Food safety for businesses
- Starting a food business
- Inspection of a food business
- Training food handlers
- Mobile food sellers
- Cleaning and disinfection
- Farmers markets
- Safer food, better business
- Toilets for customers
- Guidance for home bakers
When starting a food business it is important to plan how you will deal with different types of food.You need to think about the equipment you will need and the space needed. For example, you may need different areas for raw and cooked foods.
If you are starting a new food business, or taking over an existing one, you must register with the council 28 days before you plan to open. Registration is free.
Application to register a food business [external link]
The Food Standards Agency [external link] has a booklet called ‘Starting Up’ which has good advice.
Environmental health officers have powers under the Food Safety Act 1990. They do unannounced inspections of food businesses to check they are being managed properly and are following food laws.
The number of visits will depend on the type of food business. The past standards at the premises will also be taken into account.
This means higher risk premises are visited more often.
Officers can visit during the day, in the evenings and at weekends. No advance notice of the visit is usually given.
The officer will explain the reason for the visit. They will then talk to the person in charge and/or staff about how the business operates, training, temperature control, pest control and waste collection.
They may inspect all parts of the business and look at the equipment. They may ask to see written records and documents.
The officer will leave a written record about the purpose of the visit and a brief summary.
The officer may offer advice in writing and ask you to put right any problems. We will always try to resolve the situation by informal means.
Where poor conditions do not improve or there is a risk to public health, we may take more formal action. This could include court action for offences.
If there is immediate risk to the health of customers, the officer can use an emergency prohibition notice. This will then be confirmed in magistrates' court.
Our food safety officers will give advice on how the law affects your business. Email [email protected] or call 01325 405111.
More information can be found on the Food Standards Agency website [external link].
Food handlers must be aware of the basic food safety rules when touching and preparing food. Food hygiene training courses are recommended for anyone involved in a food business.
There are a number of local training centres, includingDarlington College [external link]
The council does not do food hygiene training courses.
The place where the vehicle is usually kept must be registered with the council under the Food Safety Act.
Food safety, fire safety and health and safety at work laws apply.
In Darlington town centre street trading is only allowed from a licensed pitch.
In other areas trading is allowed if the vehicle and staff have been approved. The vehicle must not break highway or planning laws.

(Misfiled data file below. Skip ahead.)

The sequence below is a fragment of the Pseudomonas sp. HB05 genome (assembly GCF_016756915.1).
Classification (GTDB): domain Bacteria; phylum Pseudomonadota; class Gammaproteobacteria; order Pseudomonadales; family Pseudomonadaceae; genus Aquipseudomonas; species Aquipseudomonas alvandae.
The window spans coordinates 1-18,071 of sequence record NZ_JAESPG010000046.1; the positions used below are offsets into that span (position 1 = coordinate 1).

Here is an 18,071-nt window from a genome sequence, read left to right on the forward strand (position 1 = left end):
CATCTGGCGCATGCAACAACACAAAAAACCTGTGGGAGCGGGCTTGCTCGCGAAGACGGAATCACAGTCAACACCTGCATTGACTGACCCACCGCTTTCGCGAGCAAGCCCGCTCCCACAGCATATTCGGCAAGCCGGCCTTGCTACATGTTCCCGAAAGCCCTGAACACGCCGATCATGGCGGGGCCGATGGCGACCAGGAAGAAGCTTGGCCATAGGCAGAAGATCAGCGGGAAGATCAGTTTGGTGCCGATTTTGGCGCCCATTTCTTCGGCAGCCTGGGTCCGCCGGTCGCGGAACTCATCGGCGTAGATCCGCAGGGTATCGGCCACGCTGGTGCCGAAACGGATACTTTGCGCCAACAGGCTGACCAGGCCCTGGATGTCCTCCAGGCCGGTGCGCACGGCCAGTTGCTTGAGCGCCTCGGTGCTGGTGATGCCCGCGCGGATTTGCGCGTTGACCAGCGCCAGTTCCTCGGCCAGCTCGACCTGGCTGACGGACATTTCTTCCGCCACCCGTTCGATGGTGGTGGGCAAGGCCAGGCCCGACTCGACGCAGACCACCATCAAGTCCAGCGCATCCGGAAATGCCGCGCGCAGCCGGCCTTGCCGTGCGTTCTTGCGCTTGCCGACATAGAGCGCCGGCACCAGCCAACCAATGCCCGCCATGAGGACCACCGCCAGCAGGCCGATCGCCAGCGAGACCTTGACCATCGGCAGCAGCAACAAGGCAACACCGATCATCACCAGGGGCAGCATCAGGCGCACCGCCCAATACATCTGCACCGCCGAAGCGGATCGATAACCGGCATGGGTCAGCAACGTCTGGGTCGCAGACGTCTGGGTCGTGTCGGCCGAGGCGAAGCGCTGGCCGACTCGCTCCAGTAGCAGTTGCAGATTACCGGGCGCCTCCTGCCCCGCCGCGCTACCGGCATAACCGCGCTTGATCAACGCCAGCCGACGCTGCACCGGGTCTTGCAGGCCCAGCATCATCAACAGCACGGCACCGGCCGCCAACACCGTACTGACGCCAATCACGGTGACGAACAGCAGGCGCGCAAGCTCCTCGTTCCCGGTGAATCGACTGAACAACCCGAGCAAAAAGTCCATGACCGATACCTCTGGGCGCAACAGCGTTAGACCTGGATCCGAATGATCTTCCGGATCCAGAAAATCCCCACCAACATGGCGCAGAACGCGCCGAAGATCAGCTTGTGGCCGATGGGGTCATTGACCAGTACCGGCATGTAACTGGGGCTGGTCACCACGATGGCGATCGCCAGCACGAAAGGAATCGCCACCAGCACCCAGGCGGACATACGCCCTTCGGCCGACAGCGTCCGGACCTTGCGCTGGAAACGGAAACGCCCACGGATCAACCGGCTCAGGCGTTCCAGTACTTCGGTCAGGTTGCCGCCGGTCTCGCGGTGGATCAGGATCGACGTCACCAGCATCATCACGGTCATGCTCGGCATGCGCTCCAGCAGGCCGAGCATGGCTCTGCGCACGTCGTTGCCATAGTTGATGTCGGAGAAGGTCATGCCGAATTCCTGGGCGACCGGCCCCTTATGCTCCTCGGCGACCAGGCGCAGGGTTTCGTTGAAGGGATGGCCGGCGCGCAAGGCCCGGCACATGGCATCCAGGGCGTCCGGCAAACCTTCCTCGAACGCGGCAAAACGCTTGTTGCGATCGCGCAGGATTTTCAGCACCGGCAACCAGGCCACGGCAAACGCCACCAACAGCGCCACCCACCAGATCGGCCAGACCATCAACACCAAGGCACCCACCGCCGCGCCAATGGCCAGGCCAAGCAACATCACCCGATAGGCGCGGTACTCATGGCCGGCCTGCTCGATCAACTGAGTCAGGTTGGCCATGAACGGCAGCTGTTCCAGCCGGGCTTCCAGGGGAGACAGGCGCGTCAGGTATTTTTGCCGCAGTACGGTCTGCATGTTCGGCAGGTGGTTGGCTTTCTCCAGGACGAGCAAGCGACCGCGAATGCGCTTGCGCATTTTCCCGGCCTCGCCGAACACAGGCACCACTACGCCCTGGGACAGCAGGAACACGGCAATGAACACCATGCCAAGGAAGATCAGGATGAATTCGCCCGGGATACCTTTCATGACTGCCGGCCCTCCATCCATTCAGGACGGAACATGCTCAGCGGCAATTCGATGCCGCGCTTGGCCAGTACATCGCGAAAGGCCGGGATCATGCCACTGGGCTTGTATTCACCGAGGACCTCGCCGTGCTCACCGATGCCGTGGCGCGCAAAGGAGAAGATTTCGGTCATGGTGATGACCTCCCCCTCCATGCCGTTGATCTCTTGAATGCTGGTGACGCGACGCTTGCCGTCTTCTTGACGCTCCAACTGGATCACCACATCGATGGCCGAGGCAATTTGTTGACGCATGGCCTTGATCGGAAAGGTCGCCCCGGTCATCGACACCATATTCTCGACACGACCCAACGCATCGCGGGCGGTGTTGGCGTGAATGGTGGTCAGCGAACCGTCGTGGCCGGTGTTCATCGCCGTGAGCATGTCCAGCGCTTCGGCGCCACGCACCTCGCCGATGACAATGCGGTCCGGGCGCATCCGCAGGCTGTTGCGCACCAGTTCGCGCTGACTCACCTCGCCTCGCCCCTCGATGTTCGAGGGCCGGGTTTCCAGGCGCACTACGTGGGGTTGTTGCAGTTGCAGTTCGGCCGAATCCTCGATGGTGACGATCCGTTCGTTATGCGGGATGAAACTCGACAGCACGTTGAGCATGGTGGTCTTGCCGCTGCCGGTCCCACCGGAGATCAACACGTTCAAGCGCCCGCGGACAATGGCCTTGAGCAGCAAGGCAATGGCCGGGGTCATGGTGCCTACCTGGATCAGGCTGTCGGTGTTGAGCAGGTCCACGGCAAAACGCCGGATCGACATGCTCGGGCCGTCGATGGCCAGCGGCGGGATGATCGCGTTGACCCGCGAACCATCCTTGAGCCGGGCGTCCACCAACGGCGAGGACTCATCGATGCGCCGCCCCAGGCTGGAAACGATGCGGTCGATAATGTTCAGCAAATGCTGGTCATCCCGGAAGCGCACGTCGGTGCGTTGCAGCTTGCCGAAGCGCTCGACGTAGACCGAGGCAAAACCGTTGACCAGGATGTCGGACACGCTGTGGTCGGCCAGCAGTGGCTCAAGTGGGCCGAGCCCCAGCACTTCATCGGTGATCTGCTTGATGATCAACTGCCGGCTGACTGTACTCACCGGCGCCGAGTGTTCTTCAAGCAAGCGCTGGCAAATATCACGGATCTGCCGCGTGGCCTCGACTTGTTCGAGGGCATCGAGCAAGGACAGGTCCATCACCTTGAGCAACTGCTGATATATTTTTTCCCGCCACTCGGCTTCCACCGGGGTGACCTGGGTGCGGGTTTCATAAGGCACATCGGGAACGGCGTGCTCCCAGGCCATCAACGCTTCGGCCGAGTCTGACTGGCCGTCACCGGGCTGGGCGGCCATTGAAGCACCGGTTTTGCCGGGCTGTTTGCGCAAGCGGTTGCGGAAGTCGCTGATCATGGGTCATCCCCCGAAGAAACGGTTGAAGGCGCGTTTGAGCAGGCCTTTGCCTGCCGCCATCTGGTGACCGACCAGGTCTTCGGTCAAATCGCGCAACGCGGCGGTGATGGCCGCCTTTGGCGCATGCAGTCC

For more information contact the licensing team on 01325 405888 or email [email protected]
The food safety officers working for the five councils in the Tees Valley all have the same rules for food sellers working outdoors.
Traders are asked to keep a folder with basic details about the vehicle and the business. This should be kept with fire risk and food safety self assessment forms. You should also have copies of documents that prove food hygiene training or safety tests carried out.
The folder must be available for an officer to check. This will make inspections a lot quicker.
General advice has been prepared by the councils in Tees Valley. The forms you need to complete are also available:
- General guidance for mobile food vendors [pdf document]
- Food safety self assessment form [word document]
- Fire safety self assessment form
- Business summary recording form [word document]
The Food Standards Agency rules state that all disinfectants used when handling raw and ready to eat foods must meet British Standard BS EN 1276:1997 or BS EN 13697:2001. Ecoli control of cross-contamination [external link]
You must review any disinfectant to make sure it meets one of the above standards. This information should be printed on the product itself, the packaging or the safety data sheet.
If the product does not meet either standard it must be replaced by a product that does.
Always follow the manufacturer's instructions relating to proper dilution of the chemical, the effective temperature range and the necessary contact time. Since effective chemical disinfection will only work on visibly clean surfaces, a cleaning stage is needed first.
Please download our farmers markets - hygiene and labelling advice document [pdf document] for more information.
Safer food, better business (SFBB) is a practical approach to food safety management. It was developed by the Food Standards Agency to help small businesses put in place food safety management procedures and meet food hygiene regulations.
The SFBB guide is available online [external link] free of charge. There are packs for catering businesses, retail businesses and childminders. A DVD guide is also available in 16 different languages.
New catering businesses can receive free hard copies of the SFBB directory from environmental health.
Guidance on numbers and types of toilets for customers is available on request from environmental health.
The council has not adopted laws that state customer toilets must be provided where seats and tables are provided for customers to consume food or drink on the premises.
Home bakers - food safety pack [pdf document]